An avid adventurer, Mr Bradshaw designed a prototype for an emergency backcountry ski hut in Arrowtown. Antarctica New Zealand has commissioned him to provide three for the southern continent.
The tanks, called ‘turks’ (not a tank, not a hut, not a yurt!), have a 10m² floor area and cost about $15,000 each. They’re being transformed into a living area, a work shed and a store room for Cape Adare. They’ll stay put there for the next four years as a temporary base for New Zealand Antarctic Heritage Trust experts conserving the first building on the continent - the hut of early explorer Carsten Borchgrevink.
The Cape Adare site made headlines around the world this year when a 118-year-old watercolour painting and a 106-year-old fruit cake were discovered as part of the artefact conservation project, which saw around 1500 items conserved at Canterbury Museum in Christchurch.. Both artefacts are thought to have been left there by the Northern Party from Scott’s Terra Nova Expedition (1910-1913).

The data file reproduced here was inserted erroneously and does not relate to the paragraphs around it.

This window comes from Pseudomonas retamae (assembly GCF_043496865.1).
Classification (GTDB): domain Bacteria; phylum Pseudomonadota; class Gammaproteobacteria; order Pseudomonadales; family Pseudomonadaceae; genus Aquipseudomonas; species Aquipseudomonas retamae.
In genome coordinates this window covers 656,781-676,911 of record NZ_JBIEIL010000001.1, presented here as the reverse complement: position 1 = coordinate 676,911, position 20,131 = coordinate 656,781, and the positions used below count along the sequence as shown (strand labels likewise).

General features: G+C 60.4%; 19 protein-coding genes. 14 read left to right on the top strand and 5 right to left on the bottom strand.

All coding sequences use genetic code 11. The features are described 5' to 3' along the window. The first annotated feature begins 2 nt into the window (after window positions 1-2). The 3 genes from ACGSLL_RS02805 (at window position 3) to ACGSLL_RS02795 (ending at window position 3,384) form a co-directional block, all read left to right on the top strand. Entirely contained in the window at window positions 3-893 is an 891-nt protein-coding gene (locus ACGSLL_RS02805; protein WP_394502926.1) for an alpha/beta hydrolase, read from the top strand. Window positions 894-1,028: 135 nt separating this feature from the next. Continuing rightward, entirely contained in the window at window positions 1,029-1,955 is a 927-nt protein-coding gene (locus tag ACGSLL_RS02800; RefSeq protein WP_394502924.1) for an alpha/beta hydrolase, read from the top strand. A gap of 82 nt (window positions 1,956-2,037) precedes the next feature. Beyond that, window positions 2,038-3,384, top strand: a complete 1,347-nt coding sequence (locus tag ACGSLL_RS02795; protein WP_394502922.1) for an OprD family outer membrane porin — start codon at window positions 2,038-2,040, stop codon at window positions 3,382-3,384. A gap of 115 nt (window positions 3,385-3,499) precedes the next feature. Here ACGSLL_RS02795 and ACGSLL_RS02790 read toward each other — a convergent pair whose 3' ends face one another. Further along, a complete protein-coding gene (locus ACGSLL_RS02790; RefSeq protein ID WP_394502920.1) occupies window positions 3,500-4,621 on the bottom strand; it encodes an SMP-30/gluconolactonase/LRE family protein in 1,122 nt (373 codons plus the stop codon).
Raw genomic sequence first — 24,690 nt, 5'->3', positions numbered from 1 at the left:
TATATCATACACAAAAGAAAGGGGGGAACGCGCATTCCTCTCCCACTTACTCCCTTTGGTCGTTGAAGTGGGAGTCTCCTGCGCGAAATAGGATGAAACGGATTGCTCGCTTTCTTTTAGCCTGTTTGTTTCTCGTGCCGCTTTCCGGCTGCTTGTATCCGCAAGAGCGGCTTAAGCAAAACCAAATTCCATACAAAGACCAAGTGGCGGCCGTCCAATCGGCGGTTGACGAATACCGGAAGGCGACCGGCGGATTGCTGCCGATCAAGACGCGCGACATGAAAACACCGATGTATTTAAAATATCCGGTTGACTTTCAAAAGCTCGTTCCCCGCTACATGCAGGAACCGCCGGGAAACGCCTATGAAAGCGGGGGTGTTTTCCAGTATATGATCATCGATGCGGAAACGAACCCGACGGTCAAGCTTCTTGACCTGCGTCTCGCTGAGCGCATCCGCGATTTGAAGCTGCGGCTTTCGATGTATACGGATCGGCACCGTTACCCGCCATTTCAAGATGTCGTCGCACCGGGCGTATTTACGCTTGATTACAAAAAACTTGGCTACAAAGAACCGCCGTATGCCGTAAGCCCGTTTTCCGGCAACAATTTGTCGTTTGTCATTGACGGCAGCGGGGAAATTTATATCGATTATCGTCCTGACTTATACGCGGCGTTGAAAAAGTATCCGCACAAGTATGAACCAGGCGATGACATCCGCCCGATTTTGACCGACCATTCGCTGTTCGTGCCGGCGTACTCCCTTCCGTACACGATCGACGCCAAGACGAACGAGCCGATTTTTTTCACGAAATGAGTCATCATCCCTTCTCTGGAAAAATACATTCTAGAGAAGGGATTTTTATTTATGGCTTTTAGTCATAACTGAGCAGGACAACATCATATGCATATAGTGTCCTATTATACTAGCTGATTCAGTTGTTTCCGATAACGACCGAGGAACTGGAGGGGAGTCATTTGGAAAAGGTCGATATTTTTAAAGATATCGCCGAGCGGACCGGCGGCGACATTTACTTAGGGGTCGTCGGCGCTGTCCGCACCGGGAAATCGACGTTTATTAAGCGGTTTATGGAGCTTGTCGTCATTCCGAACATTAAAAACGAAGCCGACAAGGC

Mr Bradshaw is well aware of the conditions his huts will face.
“Temperatures reach -30 degrees, winds can get over 200 km/hr … these huts need to be sturdy! We’ll fill their bases with 2 tonnes of gravel, so they won’t go anywhere in the harsh Antarctic conditions” he says. “They’re also relatively light, so we can move them by helicopter. We’ll have the whole camp set up in a day.”
The turks took six weeks to assemble, and were built in Lyttelton. They are now being transported on the Chinese ship Xue Long. They’ll eventually arrive in February next year.
“Cape Adare is also home to the world’s largest Adélie penguin rookery, so we have to time the turks’ arrival for when the birds have finished nesting” says Mr Bradshaw.